2018 looks set to be a bumper year for changes to the business of private property rental and being a landlord. We thought we’d highlight some of the changes that affect landlords today and one that looks likely to be law from next year.
Minimum energy efficiency standards
From April 1st, 2018 all landlords are required to have a minimum energy efficiency rating of E on the EPC certificate. It will be unlawful to rent a property that does not meet this minimum requirement.
The penalties for non-compliance are steep with 10% of the rateable value for the first three months rising to 20% if the property has been leased for over three months.
You can find out more about the minimum energy efficiency changes here.
Cut in mortgage rate relief
From April this year landlords have had the amount they can deduct from their tax bill reduced, landlords can now only offset 50% of their mortgage interest. This is just the start; the intention is to have this gradually reduced to zero. You can read more about these reforms here.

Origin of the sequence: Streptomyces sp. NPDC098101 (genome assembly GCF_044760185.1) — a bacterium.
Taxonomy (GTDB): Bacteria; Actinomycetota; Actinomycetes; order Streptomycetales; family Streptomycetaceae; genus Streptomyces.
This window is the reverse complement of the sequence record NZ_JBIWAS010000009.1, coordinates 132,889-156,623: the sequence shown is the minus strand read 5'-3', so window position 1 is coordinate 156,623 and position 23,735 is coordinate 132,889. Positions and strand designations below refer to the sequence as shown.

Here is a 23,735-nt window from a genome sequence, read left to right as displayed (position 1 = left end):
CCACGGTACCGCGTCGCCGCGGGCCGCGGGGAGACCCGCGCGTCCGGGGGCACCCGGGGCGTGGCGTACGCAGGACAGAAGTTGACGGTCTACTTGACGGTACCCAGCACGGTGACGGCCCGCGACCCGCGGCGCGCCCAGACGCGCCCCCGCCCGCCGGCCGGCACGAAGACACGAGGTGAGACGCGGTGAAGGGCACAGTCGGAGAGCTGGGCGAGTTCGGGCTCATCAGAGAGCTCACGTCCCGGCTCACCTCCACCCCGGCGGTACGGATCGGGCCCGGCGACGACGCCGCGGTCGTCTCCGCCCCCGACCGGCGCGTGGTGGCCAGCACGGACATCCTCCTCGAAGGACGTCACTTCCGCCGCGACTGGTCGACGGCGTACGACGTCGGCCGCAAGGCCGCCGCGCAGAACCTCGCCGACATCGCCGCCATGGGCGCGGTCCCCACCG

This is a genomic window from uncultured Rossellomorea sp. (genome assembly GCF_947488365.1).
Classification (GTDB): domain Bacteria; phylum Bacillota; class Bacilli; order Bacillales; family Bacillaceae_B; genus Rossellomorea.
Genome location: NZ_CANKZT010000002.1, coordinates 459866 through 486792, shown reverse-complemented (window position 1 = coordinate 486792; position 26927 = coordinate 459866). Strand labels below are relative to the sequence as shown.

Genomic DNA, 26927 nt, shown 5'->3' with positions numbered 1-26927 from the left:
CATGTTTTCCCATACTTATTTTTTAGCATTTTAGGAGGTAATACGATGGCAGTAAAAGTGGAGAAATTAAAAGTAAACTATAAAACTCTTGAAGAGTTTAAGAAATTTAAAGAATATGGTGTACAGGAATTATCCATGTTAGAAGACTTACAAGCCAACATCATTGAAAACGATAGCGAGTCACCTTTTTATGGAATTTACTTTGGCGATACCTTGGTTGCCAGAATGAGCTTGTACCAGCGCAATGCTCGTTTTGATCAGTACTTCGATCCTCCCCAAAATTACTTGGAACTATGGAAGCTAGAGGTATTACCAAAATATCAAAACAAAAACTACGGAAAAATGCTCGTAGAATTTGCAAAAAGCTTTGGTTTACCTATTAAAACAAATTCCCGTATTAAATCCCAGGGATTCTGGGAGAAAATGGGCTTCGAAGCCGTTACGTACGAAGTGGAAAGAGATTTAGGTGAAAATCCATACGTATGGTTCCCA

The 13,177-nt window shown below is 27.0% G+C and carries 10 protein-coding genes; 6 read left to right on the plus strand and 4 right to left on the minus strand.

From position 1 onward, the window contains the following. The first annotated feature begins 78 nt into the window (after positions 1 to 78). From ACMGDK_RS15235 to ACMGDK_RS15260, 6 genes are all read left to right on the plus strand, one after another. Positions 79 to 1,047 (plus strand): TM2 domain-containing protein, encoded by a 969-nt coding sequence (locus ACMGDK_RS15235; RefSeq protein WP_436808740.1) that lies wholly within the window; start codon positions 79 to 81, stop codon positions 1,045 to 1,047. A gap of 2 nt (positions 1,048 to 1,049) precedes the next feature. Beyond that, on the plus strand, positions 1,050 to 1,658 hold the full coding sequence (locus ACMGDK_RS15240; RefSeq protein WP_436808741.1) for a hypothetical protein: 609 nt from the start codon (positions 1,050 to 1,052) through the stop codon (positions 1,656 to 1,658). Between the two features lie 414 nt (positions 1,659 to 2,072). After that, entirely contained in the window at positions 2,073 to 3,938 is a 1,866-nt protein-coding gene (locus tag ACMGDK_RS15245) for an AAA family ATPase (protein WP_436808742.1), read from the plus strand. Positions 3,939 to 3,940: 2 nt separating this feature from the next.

Rogue landlord database
The government has launched a database of rogue landlords and property agents. The rouge landlords and property agents are those which have been given a banning order by the local housing authority. The database will include those who have certain criminal convictions such as harassment, blackmail, stalking, theft and handling stolen goods.
You can read more about banning orders here.
The database does not appear to have been made public yet.
Tenant Fees Bill
Although this isn’t currently law, it is currently being passed through parliament and it is likely to become law next year. The bill proposes that the following will be introduced:
- A holding fee cap of no more than a week’s rent
- A deposit cap of no more than six week’s rent
- A cap on charges for changes to tenancy agreements of £50
The only additional charges that fall outside of the ban are:
- Those for Council Tax or utilities
- Payments arising from lost keys
- Tenant seeking early lease termination
The fines for breaching this law looks to be severe with fines ranging from £5,000 to £30,000 for repeat offenders.
David is an authorised High Court Enforcement Officer and our Director of Corporate Governance